Paratrooper
Paratroopers are soldiers trained in parachuting and generally operate as part of an airborne force.Paratroopers are used for tactical advantage as they can be inserted into the battlefield from the air, thereby allowing them to be positioned in areas not accessible by land...

s, NCOs, ammunition bearers, forward artillery observers, and other frontline troops. Its reputation in front-line combat was mixed. The M1 carbine gained generally high praise for its small size, light weight and firepower, especially by those troops who were unable to use a full-size rifle as their primary weapon. However, negative reports began to surface with airborne operations in Sicily in 1943, and increased during the fall and winter of 1944.

In the Pacific theater, soldiers and guerrilla forces operating in heavy jungle with only occasional enemy contact praised the carbine for its small size, light weight, and firepower. Other soldiers and marines engaged in frequent daily firefights (particularly those serving in the Philippines) found the weapon to have insufficient stopping power and penetration. Reports of the carbine's failure to stop enemy soldiers, sometimes after multiple hits, appeared in individual after-action reports, postwar evaluations, and service histories of both the U.S. Army and the U.S. Marine Corps. Aware of these shortcomings, the U.S. Army, its Pacific Command Ordnance staff, and the Aberdeen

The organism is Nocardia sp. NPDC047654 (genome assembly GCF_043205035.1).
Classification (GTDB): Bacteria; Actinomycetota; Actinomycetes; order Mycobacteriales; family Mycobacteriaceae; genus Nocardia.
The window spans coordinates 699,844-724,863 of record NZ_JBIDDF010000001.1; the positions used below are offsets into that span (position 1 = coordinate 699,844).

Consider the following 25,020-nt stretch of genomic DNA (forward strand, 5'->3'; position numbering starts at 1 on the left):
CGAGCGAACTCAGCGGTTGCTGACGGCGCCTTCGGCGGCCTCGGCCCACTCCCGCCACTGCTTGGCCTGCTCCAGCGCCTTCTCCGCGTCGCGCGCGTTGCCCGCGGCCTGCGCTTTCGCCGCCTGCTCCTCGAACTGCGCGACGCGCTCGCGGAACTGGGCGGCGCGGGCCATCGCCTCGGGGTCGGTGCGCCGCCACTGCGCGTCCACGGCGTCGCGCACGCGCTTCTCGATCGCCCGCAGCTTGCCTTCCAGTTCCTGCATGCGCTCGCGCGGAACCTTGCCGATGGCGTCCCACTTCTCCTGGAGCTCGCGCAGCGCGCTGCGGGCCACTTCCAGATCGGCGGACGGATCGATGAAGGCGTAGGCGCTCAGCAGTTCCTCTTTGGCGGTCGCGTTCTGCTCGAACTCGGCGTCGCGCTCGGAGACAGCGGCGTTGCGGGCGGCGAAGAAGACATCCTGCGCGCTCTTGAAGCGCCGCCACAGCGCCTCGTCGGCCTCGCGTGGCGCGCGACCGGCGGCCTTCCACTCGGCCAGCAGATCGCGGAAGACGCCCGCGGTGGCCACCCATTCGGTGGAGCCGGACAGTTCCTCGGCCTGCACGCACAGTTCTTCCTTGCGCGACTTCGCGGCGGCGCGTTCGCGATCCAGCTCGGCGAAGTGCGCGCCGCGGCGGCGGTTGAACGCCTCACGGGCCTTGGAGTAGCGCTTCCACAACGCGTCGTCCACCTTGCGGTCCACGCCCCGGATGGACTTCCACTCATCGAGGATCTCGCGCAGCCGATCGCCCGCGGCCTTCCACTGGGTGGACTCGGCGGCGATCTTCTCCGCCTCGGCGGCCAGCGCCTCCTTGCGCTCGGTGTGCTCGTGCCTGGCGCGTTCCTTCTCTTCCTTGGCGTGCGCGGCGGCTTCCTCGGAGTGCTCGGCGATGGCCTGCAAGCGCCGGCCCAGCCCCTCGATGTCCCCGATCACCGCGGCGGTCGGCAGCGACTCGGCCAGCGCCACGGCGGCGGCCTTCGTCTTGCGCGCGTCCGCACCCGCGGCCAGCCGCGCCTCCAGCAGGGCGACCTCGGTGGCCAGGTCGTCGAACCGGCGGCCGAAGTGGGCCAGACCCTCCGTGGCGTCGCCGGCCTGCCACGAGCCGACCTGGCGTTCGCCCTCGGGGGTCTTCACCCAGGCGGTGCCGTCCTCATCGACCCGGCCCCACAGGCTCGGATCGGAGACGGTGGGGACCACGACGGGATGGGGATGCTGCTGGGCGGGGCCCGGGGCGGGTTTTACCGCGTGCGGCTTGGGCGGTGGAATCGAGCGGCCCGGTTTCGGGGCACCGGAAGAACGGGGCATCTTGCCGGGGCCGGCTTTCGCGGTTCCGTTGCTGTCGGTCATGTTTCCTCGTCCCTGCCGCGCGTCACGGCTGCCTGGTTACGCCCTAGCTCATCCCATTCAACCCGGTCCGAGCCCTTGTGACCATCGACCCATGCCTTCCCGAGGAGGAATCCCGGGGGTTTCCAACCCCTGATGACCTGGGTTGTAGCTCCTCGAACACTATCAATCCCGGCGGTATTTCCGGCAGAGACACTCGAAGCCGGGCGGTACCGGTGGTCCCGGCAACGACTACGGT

Aberdeen Proving Ground
Aberdeen Proving Ground is a United States Army facility located near Aberdeen, Maryland, . Part of the facility is a census-designated place , which had a population of 3,116 at the 2000 census.- History :...

 small arms facility continued to work on shortened versions of the Garand throughout the war, though none was ever officially adopted.

While the .30 Carbine cartridge used in the M1 Carbine could not penetrate small trees and light cover as well as the standard U.S. .30-06 rifle cartridge, it was markedly superior to the .45-caliber Reising and Thompson submachineguns in both accuracy and penetration, while its lighter .30 cartridge allowed soldiers to carry more ammunition. Lt. Col. John George, a small arms expert and intelligence officer serving in Burma with Merrill's Marauders
Merrill's Marauders
Merrill’s Marauders or Unit Galahad, officially named the 5307th Composite Unit , was a United States Army long range penetration special operations unit in the South-East Asian Theater of World War II which fought in the China-Burma-India Theater of Operations, or CBI...

, reported that .30 carbine bullets would easily penetrate the front and back of steel helmets, as well as the body armor used by Japanese forces of the era.